In addition, prospective Brazilian doctoral students are eligible to apply for funding through the Brazilian Government’s Science Without Borders programme. Further details can be found here: Science Without Borders.
At undergraduate level, Brazilian students studying for an Oxford degree are eligible to apply for the Reach Oxford Scholarships, which cover university and college fees, living expenses and annual return flights.
Oxford currently has nineteen permanent members of research and academic staff from Brazil, all of whom specialise in medical and physical sciences. In addition to these permanent members, Oxford frequently welcomes a considerable number of visiting academics and scholars across its divisions.
Professor Anna Christina Nobre
Anna Christina (Kia) Nobre directs the Oxford Centre for Human Brain Activity, a state-of-the-art facility for scientists investigating the neural dynamics that underpin human cognition and the neural deficits in psychiatric and neurological disorders. Professor Nobre is a world leader in cognitive neuroscience, widely recognised for her innovative and rigorous approach to fundamental questions about the human brain. Professor Nobre is a Delegate for the Oxford University Press (OUP), advisor to the James S. McDonnell Foundation Program in Understanding Human Cognition, member of the Wellcome Trust Neuroscience and Mental Health Expert Review Group, and serves on the editorial board of several journals.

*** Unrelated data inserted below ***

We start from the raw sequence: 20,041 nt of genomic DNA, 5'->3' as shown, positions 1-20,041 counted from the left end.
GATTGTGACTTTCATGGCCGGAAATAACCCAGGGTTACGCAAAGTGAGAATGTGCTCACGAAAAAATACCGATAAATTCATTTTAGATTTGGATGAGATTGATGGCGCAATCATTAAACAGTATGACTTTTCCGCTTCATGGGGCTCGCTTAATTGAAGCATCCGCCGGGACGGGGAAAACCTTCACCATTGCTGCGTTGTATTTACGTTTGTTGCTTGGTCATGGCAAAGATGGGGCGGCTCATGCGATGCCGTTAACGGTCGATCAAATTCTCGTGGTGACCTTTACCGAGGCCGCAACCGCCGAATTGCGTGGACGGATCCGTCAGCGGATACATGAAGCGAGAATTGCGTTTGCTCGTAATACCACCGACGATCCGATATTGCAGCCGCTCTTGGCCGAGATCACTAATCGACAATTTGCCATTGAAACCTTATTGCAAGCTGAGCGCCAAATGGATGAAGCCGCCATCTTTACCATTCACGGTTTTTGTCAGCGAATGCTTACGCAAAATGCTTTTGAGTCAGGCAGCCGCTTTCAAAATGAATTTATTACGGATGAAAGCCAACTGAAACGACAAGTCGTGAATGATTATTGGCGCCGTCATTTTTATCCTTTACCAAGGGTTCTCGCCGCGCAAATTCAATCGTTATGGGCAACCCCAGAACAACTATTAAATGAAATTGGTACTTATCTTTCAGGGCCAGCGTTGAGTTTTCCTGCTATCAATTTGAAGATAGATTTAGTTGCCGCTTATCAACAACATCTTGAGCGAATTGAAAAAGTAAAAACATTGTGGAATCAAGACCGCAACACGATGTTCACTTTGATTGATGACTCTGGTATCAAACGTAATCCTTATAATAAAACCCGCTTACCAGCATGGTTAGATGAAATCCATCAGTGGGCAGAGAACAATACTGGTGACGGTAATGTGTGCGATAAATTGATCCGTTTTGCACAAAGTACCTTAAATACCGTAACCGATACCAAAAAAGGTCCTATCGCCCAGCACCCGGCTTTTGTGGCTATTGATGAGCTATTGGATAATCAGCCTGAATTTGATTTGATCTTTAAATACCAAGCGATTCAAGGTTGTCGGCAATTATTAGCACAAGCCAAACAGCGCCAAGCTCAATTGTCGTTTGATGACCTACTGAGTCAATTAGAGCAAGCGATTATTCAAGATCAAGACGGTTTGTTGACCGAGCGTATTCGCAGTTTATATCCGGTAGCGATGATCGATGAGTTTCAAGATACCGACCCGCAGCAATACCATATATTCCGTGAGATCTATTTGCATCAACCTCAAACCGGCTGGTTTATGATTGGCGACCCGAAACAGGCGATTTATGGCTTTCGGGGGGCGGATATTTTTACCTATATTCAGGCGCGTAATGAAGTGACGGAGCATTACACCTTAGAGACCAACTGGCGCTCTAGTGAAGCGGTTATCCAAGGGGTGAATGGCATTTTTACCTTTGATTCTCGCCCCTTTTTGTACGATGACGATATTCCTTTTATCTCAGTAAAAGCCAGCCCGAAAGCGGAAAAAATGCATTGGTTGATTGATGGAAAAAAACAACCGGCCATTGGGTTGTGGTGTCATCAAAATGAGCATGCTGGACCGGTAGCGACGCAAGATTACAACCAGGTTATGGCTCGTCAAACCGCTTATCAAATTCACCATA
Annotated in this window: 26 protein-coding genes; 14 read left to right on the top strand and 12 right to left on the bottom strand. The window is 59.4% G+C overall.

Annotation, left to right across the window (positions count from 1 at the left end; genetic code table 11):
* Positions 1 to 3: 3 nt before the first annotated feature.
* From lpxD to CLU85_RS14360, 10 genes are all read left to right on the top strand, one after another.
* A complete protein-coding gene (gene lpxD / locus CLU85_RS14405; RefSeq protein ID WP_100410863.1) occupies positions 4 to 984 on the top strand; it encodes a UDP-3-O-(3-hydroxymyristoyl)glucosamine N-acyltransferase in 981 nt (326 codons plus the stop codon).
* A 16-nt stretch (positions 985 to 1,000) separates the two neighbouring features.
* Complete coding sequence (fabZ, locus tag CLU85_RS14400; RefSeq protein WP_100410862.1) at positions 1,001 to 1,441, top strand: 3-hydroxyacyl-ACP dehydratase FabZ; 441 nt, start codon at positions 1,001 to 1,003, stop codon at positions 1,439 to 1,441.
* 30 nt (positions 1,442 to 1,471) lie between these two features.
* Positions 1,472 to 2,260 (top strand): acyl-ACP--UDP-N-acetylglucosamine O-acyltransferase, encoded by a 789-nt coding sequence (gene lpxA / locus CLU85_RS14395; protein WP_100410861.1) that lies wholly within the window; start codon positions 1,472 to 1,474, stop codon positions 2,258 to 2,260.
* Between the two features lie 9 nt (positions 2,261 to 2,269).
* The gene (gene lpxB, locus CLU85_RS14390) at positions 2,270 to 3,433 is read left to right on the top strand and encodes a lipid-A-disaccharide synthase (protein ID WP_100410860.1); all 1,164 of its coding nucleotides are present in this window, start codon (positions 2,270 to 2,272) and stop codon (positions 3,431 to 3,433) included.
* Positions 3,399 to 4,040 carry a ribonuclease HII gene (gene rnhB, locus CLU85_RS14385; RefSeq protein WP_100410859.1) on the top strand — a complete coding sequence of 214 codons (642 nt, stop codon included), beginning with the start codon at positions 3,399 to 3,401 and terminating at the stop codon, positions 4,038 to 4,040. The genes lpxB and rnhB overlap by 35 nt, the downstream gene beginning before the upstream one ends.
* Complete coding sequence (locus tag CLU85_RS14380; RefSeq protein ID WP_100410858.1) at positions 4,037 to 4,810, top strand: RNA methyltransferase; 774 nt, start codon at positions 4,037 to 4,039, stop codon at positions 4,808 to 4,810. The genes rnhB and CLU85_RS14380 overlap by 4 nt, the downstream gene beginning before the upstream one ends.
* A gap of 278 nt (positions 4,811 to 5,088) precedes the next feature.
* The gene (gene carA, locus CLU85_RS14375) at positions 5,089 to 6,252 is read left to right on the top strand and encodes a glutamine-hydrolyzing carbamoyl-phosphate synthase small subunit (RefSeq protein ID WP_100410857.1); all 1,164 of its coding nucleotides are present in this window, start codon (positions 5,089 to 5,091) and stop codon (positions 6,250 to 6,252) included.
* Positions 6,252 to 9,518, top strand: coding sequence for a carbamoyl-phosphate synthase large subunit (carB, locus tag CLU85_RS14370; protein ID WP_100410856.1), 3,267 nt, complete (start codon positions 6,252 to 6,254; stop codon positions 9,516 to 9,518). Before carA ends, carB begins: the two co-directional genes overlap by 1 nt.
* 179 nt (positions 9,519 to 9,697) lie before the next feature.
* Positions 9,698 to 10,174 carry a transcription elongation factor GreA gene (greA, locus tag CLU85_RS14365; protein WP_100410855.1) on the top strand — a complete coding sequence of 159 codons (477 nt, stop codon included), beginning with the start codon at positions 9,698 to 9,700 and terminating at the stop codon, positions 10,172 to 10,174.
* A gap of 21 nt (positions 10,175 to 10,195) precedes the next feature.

Professor Nobre grew up in Rio de Janeiro and then completed her university education in the United States, where she obtained her PhD from Yale University. She first moved to Oxford in 1994 to take up a Lectureship in Cognitive Neuroscience and a Junior Research Fellowship at New College.